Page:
Authors: Juan Antonio D. Cervantes, MD, Eunice Kaye M. Rayos-Lopez, MD, Ma. Teresita G. Gabriel, MD, FPDS, Reynaldo L. Ugalde, MD, FPDS, Johannes F. Dayrit, MD, FPDS, Eduardo Calonje, MD, DipRCPath


Introduction: Primary cutaneous anaplastic large cell lymphoma (PLACL) is a rare form of cutaneous lymphoma under the classification of CD30 positive lymphoproliferative disorders which presents histologically as large atypical lymphocytes with pleomorphic and anaplastic cytology that localizes to the dermis. Although recurrent, PCALCL usually carries a good prognosis, with 5-year survival rates ranging from 85% to 95%.

Case Summary: We report a case of a 73-year-old male who presented at our out-patient department with a 3-year and 6-month history of multifocal, gradually enlarging, erythematous nodules with dry, necrotic areas on the scalp, right auricular area, left axillary area, right forearm, and right thigh, accompanied by loss of appetite and nontender cervical, left axillary, and right inguinal lymphadenopathy. Previous skin punch biopsies and immunohistochemical stains were signed out as “suggestive” of pseudolymphoma. However, management with intralesional corticosteroid injections provided no improvement. Multiple biopsies done at our institution revealed ALK negative, a CD30+ Anaplastic Lymphoma Kinase (ALK) (-) Anaplastic Large Cell Lymphoma. Patient was referred to an oncologist, however the patient was lost to follow-up and reportedly expired due to Community Acquired Pneumonia.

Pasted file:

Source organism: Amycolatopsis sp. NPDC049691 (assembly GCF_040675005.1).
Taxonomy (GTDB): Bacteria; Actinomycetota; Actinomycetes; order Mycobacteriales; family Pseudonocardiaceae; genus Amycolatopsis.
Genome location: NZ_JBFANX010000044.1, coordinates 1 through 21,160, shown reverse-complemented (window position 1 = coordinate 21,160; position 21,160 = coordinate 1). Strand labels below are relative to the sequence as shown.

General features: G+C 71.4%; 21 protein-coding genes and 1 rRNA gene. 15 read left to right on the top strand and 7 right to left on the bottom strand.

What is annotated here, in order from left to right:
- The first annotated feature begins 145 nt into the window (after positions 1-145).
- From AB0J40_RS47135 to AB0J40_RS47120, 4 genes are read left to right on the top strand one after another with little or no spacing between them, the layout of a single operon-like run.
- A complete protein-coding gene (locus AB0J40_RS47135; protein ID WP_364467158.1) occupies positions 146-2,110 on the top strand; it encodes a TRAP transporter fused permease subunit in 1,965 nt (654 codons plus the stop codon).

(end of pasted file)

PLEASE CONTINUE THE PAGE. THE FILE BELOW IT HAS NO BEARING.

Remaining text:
Conclusion: This case highlights the importance of a thorough diagnostic assessment as recent studies show a poorer prognosis of ALK (-) cases, with overall 5-year survival rates consistently below 50%.





anaplastic large cell lymphoma, ALCL, cutaneous lymphoma, CD30, ALK

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